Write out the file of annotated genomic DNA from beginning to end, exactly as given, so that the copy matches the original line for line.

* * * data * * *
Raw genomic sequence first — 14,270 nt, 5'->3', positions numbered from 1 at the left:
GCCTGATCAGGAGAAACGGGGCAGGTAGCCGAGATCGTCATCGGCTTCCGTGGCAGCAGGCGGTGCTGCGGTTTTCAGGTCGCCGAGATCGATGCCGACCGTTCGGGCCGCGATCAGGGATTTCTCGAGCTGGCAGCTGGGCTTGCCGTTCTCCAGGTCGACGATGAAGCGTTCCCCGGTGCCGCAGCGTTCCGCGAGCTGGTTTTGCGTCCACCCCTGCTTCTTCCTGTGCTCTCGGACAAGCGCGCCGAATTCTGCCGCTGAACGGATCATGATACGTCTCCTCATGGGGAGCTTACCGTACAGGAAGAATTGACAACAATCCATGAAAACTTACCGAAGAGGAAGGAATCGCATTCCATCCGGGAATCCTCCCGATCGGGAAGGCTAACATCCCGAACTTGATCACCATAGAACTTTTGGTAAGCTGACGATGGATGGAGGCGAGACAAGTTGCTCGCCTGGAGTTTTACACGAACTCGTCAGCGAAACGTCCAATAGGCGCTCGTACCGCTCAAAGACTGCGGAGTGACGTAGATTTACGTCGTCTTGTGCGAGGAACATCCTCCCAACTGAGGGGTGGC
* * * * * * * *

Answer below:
Raw genomic sequence first — 14,270 nt, 5'->3', positions numbered from 1 at the left:
GCCTGATCAGGAGAAACGGGGCAGGTAGCCGAGATCGTCATCGGCTTCCGTGGCAGCAGGCGGTGCTGCGGTTTTCAGGTCGCCGAGATCGATGCCGACCGTTCGGGCCGCGATCAGGGATTTCTCGAGCTGGCAGCTGGGCTTGCCGTTCTCCAGGTCGACGATGAAGCGTTCCCCGGTGCCGCAGCGTTCCGCGAGCTGGTTTTGCGTCCACCCCTGCTTCTTCCTGTGCTCTCGGACAAGCGCGCCGAATTCTGCCGCTGAACGGATCATGATACGTCTCCTCATGGGGAGCTTACCGTACAGGAAGAATTGACAACAATCCATGAAAACTTACCGAAGAGGAAGGAATCGCATTCCATCCGGGAATCCTCCCGATCGGGAAGGCTAACATCCCGAACTTGATCACCATAGAACTTTTGGTAAGCTGACGATGGATGGAGGCGAGACAAGTTGCTCGCCTGGAGTTTTACACGAACTCGTCAGCGAAACGTCCAATAGGCGCTCGTACCGCTCAAAGACTGCGGAGTGACGTAGATTTACGTCGTCTTGTGCGAGGAACATCCTCCCAACTGAGGGGTGGC